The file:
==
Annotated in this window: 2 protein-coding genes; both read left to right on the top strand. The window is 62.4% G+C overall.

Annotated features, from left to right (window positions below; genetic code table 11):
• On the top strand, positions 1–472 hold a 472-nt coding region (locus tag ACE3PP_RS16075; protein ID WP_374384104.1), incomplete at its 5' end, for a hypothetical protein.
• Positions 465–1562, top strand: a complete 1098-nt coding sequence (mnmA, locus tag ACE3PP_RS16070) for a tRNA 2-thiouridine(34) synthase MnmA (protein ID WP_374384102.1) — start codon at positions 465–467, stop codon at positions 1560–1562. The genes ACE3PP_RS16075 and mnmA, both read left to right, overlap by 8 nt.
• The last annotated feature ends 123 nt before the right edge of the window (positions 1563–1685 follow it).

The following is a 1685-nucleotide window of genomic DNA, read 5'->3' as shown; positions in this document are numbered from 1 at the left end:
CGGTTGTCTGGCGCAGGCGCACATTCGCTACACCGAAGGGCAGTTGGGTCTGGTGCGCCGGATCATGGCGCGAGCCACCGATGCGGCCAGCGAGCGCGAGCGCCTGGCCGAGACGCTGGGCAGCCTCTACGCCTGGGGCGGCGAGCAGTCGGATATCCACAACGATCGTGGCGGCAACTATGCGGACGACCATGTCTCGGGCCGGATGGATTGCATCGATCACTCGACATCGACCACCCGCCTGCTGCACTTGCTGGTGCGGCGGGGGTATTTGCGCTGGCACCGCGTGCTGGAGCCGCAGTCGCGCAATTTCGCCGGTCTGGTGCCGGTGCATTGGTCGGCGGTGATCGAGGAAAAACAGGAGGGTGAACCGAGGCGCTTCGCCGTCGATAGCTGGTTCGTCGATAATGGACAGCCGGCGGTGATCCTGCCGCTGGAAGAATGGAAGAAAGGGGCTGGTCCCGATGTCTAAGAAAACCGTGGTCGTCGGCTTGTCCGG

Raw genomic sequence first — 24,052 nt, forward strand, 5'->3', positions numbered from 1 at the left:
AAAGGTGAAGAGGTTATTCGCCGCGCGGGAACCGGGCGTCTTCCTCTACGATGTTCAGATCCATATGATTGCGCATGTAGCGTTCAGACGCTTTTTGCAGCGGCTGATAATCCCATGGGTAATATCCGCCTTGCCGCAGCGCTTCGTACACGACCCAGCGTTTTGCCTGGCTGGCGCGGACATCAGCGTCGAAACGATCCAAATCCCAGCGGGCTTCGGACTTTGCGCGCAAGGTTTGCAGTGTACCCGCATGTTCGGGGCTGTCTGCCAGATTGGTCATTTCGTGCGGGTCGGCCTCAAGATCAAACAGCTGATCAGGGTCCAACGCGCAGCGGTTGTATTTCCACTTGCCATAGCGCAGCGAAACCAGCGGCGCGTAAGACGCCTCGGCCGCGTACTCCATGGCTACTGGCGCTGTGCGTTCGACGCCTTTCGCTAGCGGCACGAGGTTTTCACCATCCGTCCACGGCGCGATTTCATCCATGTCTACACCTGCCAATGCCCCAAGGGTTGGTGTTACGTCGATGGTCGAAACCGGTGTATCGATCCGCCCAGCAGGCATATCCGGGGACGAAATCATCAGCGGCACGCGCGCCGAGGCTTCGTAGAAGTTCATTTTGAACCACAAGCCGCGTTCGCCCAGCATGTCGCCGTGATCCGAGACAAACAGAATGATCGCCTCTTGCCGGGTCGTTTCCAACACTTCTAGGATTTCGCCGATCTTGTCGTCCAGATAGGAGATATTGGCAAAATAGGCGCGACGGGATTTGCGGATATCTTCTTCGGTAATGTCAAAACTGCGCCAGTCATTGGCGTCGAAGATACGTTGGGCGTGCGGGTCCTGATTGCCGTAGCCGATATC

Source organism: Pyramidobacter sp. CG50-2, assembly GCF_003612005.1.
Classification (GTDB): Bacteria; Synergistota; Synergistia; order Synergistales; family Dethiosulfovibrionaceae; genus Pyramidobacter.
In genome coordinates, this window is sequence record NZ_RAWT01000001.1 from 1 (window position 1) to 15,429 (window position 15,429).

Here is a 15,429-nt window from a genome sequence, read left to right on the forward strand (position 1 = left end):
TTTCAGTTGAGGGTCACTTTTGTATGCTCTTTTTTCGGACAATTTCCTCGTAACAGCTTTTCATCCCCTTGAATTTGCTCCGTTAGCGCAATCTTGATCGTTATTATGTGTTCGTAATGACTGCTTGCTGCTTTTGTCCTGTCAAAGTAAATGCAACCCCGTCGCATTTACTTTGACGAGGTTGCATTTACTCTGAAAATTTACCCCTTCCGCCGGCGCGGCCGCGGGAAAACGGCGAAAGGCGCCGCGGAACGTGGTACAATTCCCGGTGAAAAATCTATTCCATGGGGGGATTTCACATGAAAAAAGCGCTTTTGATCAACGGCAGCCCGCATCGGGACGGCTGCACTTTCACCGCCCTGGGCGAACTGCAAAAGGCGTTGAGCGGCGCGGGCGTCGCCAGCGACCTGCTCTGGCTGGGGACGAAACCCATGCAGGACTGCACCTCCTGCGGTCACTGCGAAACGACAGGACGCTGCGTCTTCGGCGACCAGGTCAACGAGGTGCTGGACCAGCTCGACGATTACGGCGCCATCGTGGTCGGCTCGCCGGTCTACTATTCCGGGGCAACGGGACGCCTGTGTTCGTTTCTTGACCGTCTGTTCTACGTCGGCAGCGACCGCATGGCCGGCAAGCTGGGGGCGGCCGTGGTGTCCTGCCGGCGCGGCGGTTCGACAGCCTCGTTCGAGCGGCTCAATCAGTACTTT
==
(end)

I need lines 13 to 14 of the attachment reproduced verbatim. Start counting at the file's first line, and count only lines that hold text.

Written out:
Here is a 15,429-nt window from a genome sequence, read left to right on the forward strand (position 1 = left end):
TTTCAGTTGAGGGTCACTTTTGTATGCTCTTTTTTCGGACAATTTCCTCGTAACAGCTTTTCATCCCCTTGAATTTGCTCCGTTAGCGCAATCTTGATCGTTATTATGTGTTCGTAATGACTGCTTGCTGCTTTTGTCCTGTCAAAGTAAATGCAACCCCGTCGCATTTACTTTGACGAGGTTGCATTTACTCTGAAAATTTACCCCTTCCGCCGGCGCGGCCGCGGGAAAACGGCGAAAGGCGCCGCGGAACGTGGTACAATTCCCGGTGAAAAATCTATTCCATGGGGGGATTTCACATGAAAAAAGCGCTTTTGATCAACGGCAGCCCGCATCGGGACGGCTGCACTTTCACCGCCCTGGGCGAACTGCAAAAGGCGTTGAGCGGCGCGGGCGTCGCCAGCGACCTGCTCTGGCTGGGGACGAAACCCATGCAGGACTGCACCTCCTGCGGTCACTGCGAAACGACAGGACGCTGCGTCTTCGGCGACCAGGTCAACGAGGTGCTGGACCAGCTCGACGATTACGGCGCCATCGTGGTCGGCTCGCCGGTCTACTATTCCGGGGCAACGGGACGCCTGTGTTCGTTTCTTGACCGTCTGTTCTACGTCGGCAGCGACCGCATGGCCGGCAAGCTGGGGGCGGCCGTGGTGTCCTGCCGGCGCGGCGGTTCGACAGCCTCGTTCGAGCGGCTCAATCAGTACTTT